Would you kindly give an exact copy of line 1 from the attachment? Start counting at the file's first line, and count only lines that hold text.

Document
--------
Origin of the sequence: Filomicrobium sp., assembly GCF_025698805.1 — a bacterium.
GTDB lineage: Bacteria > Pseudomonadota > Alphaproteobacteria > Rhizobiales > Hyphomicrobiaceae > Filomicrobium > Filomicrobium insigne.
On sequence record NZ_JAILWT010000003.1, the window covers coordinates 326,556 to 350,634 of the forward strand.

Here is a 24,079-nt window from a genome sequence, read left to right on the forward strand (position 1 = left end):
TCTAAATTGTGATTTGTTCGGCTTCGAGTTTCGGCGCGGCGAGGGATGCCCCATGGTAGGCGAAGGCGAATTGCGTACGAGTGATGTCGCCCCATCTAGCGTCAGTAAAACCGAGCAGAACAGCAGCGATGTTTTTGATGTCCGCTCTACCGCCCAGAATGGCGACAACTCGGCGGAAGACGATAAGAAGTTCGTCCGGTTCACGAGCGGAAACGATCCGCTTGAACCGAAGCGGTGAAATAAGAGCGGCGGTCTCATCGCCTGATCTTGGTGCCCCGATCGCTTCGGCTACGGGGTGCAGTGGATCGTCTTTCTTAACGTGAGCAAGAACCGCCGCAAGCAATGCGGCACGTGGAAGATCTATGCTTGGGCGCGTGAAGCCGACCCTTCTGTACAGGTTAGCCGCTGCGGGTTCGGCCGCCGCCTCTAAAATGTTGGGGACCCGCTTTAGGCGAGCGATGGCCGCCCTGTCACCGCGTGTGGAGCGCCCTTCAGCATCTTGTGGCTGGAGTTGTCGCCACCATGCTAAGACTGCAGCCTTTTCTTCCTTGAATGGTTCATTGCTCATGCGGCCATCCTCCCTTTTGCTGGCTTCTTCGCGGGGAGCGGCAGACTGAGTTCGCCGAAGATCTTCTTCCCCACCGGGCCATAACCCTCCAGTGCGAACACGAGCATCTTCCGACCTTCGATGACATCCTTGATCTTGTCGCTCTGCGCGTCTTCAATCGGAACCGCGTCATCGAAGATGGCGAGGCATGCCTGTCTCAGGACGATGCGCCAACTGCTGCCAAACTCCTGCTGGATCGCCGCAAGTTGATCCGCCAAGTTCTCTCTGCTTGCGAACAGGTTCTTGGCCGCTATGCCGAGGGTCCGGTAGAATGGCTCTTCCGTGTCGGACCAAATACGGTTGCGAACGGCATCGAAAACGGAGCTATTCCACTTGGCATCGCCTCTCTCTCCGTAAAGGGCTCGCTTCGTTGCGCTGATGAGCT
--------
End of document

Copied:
Origin of the sequence: Filomicrobium sp., assembly GCF_025698805.1 — a bacterium.